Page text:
Latin American Philosophy
What have been the major trends in Latin American philosophy?
Many commentators identify four periods in the 500 year history of philosophy in Latin America: colonial, independentist, positivist, and contemporary. Overall, Latin American philosophers have been actively involved in political and social events in their countries; they have not, until very recently, incorporated indigenous world views into their intellectual perspectives.
The colonial period (1550–1750) was characterized by interest in medieval scholastic philosophy, such as the work of Thomas Aquinas (c. 1225–1274) and Francisco Suárez (1548–1617). During this time, Mexico and Peru were important in intellectual life and the influence of Spain dominated. The Royal and Pontifical University of Mexico, founded in 1553, was where Alonso de la Vera Cruz (1504–1584), Tomás de Mercado (1530–1575), and Antonio Rubio (1548–1615) flourished. Antonio Rubio’s Mexican Logic (1605) was a celebrated textbook on Aristotelian logic throughout Europe. Bartolomé de Las Casas’ (1474–1566) In Defense of the Indians is still widely read.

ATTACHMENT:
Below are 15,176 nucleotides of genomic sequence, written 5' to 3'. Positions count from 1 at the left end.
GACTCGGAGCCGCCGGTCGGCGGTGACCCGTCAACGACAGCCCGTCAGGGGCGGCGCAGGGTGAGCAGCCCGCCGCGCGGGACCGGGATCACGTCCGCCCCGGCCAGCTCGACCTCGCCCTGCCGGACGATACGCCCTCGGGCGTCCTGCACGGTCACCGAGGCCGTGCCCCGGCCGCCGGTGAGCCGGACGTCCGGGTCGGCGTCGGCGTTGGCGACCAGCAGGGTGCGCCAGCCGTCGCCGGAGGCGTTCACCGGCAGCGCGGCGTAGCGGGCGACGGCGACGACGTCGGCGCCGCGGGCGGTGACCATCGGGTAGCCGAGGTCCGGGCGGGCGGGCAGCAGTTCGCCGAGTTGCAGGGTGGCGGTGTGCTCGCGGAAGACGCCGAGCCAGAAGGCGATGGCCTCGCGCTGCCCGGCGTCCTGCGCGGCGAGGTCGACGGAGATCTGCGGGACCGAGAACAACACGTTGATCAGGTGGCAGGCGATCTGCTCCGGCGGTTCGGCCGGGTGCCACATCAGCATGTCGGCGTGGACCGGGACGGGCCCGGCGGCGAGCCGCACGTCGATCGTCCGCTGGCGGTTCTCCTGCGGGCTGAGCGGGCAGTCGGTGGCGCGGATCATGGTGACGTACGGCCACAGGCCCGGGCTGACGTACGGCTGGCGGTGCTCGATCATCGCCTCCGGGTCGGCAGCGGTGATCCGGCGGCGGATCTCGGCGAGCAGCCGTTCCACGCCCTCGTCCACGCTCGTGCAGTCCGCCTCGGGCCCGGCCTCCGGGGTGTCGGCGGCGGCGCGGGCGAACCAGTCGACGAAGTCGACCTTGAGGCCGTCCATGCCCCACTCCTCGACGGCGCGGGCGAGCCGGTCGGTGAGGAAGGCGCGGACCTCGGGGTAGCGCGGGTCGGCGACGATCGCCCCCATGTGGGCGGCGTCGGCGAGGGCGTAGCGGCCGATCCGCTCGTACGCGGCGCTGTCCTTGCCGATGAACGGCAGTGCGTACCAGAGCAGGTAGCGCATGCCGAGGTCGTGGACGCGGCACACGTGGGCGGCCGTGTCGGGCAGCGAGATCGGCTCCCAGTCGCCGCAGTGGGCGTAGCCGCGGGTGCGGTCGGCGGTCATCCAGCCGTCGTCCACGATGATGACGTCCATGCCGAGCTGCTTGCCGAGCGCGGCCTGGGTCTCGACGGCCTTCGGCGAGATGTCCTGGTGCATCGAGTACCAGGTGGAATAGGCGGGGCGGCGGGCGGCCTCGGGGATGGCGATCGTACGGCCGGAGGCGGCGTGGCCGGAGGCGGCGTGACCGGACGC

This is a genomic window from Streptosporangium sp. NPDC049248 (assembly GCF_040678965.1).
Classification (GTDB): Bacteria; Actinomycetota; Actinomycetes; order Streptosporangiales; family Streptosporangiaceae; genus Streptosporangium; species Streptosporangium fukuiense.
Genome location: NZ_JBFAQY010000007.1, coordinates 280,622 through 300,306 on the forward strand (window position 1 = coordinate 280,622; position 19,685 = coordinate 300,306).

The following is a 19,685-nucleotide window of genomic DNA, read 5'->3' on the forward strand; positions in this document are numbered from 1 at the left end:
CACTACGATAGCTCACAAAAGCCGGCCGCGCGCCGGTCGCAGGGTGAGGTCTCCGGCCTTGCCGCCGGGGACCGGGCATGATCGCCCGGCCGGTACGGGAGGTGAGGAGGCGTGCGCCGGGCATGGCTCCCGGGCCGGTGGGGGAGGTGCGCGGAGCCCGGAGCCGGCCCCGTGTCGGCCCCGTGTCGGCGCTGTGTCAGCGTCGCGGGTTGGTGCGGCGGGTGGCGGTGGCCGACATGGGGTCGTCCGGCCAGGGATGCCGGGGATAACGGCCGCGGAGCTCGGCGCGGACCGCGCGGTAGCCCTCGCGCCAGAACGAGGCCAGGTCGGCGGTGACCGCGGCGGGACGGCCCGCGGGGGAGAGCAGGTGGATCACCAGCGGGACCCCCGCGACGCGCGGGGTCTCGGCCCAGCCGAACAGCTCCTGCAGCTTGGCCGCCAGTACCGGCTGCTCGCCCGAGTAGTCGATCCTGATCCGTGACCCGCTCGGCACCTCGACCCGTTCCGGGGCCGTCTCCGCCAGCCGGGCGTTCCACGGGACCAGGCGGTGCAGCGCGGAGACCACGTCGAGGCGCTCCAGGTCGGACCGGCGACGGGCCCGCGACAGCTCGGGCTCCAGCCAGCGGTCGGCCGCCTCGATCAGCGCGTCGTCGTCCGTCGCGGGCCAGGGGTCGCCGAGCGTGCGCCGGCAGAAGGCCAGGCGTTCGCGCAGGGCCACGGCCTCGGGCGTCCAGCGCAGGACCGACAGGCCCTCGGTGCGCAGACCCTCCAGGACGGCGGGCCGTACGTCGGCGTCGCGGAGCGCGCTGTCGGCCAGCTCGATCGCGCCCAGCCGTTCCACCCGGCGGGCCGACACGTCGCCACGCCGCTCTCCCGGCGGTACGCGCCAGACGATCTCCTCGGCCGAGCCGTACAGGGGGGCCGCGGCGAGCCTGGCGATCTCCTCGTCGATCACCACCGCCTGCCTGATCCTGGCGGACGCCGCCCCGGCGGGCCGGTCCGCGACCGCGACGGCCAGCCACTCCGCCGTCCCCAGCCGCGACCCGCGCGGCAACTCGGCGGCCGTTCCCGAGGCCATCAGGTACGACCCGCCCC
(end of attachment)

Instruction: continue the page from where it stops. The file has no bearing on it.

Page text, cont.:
During the independentist philosophical period (1750–1850) intellectual interest was focused on political issues, although European rationalism, empiricism, and ethics were also taken up. The positivist period (1850–1910) embraced European positivism and had local social and political applications. It was assumed by many, after independence, that positivist philosophy, backed up by social science, would usher in “Order and Progress.” Juan Bautista Alberdi (1812–1884), in his Idea (1842), sought to modify European positivism to the specific circumstances of Latin America.